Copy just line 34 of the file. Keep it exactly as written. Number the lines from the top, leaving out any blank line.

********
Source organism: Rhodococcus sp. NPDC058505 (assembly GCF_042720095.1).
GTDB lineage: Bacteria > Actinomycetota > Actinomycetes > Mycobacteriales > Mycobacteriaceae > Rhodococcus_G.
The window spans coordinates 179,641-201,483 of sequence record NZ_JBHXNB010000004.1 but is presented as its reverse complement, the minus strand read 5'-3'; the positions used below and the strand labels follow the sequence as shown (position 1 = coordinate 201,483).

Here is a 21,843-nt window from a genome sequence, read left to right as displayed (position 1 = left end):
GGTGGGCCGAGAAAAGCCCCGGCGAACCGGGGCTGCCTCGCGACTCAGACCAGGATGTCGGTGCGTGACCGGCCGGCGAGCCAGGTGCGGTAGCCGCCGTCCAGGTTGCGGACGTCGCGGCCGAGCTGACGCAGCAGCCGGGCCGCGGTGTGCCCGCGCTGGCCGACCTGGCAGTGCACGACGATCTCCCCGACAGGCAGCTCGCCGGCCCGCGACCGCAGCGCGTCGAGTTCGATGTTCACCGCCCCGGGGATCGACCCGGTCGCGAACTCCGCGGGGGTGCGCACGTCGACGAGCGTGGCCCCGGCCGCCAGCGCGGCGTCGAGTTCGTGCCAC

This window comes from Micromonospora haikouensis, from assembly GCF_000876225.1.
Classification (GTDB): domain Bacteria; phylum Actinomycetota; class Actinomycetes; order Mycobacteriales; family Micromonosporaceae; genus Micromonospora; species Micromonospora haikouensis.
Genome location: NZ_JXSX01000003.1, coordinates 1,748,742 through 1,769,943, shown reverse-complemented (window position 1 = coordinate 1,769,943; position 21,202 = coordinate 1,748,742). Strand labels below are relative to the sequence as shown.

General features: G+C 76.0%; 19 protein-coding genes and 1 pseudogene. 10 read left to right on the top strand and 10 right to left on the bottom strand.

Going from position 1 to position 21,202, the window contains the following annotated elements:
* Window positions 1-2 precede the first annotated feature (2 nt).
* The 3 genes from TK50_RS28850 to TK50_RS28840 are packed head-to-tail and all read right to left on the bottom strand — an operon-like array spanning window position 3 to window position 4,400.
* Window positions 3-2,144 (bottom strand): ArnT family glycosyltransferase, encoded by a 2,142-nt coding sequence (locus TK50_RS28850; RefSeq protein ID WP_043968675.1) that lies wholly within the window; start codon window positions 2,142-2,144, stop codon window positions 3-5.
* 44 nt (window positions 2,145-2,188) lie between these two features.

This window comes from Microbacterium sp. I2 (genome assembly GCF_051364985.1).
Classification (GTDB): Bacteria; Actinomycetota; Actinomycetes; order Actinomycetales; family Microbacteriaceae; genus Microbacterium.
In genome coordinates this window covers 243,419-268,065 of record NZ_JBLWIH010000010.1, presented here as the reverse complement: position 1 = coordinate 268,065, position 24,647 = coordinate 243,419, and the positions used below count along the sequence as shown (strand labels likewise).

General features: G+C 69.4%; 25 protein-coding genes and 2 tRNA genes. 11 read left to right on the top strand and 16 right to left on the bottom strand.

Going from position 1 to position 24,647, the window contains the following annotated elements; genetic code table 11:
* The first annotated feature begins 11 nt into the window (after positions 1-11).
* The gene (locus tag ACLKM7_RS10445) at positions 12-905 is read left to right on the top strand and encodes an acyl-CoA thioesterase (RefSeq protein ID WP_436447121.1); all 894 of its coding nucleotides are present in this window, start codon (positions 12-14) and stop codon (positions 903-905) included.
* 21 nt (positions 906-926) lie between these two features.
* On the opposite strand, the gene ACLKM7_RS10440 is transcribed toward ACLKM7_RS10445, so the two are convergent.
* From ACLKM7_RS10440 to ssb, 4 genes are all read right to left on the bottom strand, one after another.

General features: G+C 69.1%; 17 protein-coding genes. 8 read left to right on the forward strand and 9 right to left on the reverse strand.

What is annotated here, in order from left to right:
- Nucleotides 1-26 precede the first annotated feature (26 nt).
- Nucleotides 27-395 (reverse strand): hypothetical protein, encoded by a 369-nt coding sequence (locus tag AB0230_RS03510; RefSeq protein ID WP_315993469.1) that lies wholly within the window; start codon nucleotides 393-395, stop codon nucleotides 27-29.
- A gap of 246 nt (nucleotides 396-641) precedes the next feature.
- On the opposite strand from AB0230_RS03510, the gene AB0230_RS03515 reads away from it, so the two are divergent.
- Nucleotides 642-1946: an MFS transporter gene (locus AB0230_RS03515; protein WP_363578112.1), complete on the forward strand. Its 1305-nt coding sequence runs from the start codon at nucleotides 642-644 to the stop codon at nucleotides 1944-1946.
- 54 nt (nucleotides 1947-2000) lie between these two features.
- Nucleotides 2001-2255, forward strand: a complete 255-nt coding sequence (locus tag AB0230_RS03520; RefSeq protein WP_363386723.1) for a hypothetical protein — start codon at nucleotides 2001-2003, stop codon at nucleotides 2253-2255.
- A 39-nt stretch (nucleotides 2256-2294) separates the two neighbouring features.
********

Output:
- A 39-nt stretch (nucleotides 2256-2294) separates the two neighbouring features.